Ms. Patrick said she had not heard, though, of Chinese education organizations’ approaching individual districts.

The number of Auburn students taking online courses “is small,” Mr. Morrill said. “But courses online is certainly something that’s exploding.”

As Mr. Muir developed online courses, the superintendent said, “people began talking that with the portable design, the courses could go anywhere.” Former Maine residents living in China have told Mr. Morrill the idea “looks hopeful,” he said.

“We knew we couldn’t start until this was cleared up” with legislation, he said.

Courses offered, from science to the humanities, would meet Maine requirements just as those courses taken by Maine students. Foreign students could take a full semester or multiple semesters, Mr. Morrill said.

Copyright © 2011, Sun Journal, Lewiston, Maine. Distributed by McClatchy-Tribune Information Services.

Education Week Staff Writer Katie Ash contributed to this article.
A version of this article appeared in the April 27, 2011 edition of Education Week as District Seeks to Sell Online Courses


Jobs The EdWeek Top School Jobs Virtual Career Fair
Find teaching jobs and other jobs in K-12 education at the EdWeek Top School Jobs virtual career fair.
This content is provided by our sponsor. It is not written by and does not necessarily reflect the views of Education Week's editorial staff.
Student Well-Being Webinar
A Safe Return to Schools is Possible with Testing
We are edging closer to a nationwide return to in-person learning in the fall. However, vaccinations alone will not get us through this. Young children not being able to vaccinate, the spread of new and
Content provided by BD
Equity & Diversity Live Online Discussion What Is Critical Race Theory and Why You Shouldn't Shy Away From It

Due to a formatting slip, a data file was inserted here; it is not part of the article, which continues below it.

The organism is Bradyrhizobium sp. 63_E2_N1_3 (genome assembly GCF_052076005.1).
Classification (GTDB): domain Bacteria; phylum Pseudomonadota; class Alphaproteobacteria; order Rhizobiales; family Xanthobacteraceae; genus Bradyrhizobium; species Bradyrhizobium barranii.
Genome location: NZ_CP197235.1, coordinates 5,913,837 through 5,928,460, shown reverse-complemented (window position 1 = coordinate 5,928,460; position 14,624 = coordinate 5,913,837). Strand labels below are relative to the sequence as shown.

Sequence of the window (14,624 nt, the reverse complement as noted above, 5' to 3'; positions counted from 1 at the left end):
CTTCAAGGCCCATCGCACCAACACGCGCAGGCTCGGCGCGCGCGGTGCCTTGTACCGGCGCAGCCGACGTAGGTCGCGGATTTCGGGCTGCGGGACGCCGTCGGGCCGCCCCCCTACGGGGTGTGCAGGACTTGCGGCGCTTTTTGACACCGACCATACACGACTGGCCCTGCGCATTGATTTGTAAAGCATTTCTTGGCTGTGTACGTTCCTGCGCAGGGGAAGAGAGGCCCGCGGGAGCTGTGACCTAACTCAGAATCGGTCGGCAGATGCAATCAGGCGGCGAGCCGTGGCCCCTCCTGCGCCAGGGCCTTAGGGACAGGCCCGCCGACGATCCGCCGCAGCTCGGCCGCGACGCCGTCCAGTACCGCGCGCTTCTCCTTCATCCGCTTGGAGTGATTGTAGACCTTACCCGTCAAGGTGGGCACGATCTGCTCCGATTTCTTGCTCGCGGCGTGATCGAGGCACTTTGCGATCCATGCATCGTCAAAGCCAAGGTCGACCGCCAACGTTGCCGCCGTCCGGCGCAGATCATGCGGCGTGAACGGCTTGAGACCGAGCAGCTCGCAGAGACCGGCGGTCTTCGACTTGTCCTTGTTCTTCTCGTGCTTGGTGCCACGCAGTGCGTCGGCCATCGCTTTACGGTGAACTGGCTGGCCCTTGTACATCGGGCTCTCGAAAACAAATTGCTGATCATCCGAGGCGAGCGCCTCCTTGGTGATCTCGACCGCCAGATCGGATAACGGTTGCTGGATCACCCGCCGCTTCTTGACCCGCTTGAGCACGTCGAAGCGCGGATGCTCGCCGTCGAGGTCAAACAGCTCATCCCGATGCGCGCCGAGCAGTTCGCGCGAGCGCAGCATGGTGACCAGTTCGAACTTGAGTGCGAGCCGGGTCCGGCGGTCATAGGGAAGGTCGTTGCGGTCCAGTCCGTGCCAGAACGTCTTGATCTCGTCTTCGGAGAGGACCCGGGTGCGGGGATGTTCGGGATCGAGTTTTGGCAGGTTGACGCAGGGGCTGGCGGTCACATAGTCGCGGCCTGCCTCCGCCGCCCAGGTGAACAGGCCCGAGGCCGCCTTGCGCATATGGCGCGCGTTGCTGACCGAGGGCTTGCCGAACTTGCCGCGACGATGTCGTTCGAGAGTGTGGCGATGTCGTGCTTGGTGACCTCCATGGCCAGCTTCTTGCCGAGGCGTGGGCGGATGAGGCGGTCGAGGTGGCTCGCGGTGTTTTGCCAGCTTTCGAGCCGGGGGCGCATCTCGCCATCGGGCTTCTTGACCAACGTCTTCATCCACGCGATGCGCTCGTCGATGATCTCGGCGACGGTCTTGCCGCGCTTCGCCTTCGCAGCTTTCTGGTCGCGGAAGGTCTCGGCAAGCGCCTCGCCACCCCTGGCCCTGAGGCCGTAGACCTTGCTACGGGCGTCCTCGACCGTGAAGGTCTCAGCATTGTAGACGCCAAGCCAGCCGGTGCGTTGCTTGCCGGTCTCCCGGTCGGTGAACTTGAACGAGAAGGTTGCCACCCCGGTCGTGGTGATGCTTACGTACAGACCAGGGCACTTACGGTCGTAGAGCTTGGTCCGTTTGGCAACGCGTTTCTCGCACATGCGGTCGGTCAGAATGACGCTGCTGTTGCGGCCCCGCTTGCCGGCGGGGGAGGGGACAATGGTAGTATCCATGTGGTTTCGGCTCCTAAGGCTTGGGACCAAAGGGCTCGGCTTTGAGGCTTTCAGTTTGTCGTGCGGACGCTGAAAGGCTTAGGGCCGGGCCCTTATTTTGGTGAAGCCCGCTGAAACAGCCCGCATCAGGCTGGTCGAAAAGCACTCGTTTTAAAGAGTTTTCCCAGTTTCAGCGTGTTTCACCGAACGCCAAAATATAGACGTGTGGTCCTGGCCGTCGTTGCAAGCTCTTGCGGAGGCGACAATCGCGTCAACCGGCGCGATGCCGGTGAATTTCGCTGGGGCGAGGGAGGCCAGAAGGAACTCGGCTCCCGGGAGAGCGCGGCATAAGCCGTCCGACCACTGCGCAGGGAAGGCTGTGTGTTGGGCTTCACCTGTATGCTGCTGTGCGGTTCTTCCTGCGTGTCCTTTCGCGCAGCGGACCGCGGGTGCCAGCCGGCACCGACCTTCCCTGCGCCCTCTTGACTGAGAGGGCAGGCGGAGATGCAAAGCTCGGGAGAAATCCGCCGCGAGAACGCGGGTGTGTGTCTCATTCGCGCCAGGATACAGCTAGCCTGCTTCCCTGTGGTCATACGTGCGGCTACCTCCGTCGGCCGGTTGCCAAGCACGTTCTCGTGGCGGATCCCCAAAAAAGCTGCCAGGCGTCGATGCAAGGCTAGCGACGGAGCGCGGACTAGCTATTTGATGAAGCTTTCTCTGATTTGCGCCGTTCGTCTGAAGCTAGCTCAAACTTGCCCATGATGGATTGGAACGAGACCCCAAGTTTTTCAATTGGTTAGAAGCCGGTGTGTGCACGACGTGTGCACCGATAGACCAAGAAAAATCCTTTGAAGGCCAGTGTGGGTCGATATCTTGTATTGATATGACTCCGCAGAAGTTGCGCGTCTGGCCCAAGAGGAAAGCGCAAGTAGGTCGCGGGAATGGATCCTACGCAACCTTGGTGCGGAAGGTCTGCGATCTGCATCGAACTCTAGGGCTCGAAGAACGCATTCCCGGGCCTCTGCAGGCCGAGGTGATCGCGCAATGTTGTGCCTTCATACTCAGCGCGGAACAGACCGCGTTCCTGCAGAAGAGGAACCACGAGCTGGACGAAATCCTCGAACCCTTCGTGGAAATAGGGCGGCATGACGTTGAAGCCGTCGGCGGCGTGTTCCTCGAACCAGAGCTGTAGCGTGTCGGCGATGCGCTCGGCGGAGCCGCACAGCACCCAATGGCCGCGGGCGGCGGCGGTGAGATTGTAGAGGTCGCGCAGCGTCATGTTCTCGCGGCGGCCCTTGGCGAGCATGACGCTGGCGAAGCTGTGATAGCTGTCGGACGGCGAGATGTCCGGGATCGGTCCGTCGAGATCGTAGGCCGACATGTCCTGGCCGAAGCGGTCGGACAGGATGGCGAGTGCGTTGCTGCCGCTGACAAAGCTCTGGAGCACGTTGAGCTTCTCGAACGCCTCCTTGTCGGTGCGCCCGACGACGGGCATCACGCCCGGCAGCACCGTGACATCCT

In this episode of A Seat at the Table, Peter DeWitt sits down with lawyer-educator Janel George and EdWeek reporters, Stephen Sawchuk and Andrew Ujifusa, as they discuss what’s at the heart of the critical

EdWeek Top School Jobs

Teacher Jobs
Search over ten thousand teaching jobs nationwide — elementary, middle, high school and more.
View Jobs
Principal Jobs
Find hundreds of jobs for principals, assistant principals, and other school leadership roles.
View Jobs
Administrator Jobs
Over a thousand district-level jobs: superintendents, directors, more.
View Jobs
Support Staff Jobs
Search thousands of jobs, from paraprofessionals to counselors and more.
View Jobs

Read Next

International Global Test Finds Digital Divide Reflected in Math, Science Scores
New data from the 2019 Trends in International Math and Science Study show teachers and students lack digital access and support.
3 min read
Image of data.
International Pre-COVID Learning Inequities Were Already Large Around the World
A new international benchmarking highlights gaps in training for digital learning and other supports that could deepen the challenge for low-income schools during the pandemic.
4 min read
International Part of Global Trend, 1 in 3 U.S. High Schoolers Felt Disconnected From School Before Pandemic
UNESCO's annual report on global education progress finds countries need to make more effort to include marginalized students, particularly in the United States.
4 min read
International How Schools in Other Countries Have Reopened
Ideas from Australia, Denmark, and Taiwan can help American district and school leaders as they shape their reopening plans.
11 min read
Students at the Taipei American School in Taipei, Taiwan, perform The Little Mermaid in full costume and masks.
Students at the Taipei American School in Taipei, Taiwan, perform The Little Mermaid in full costume and masks.
Photo courtesy of Dustin Rhoades/Taipei American School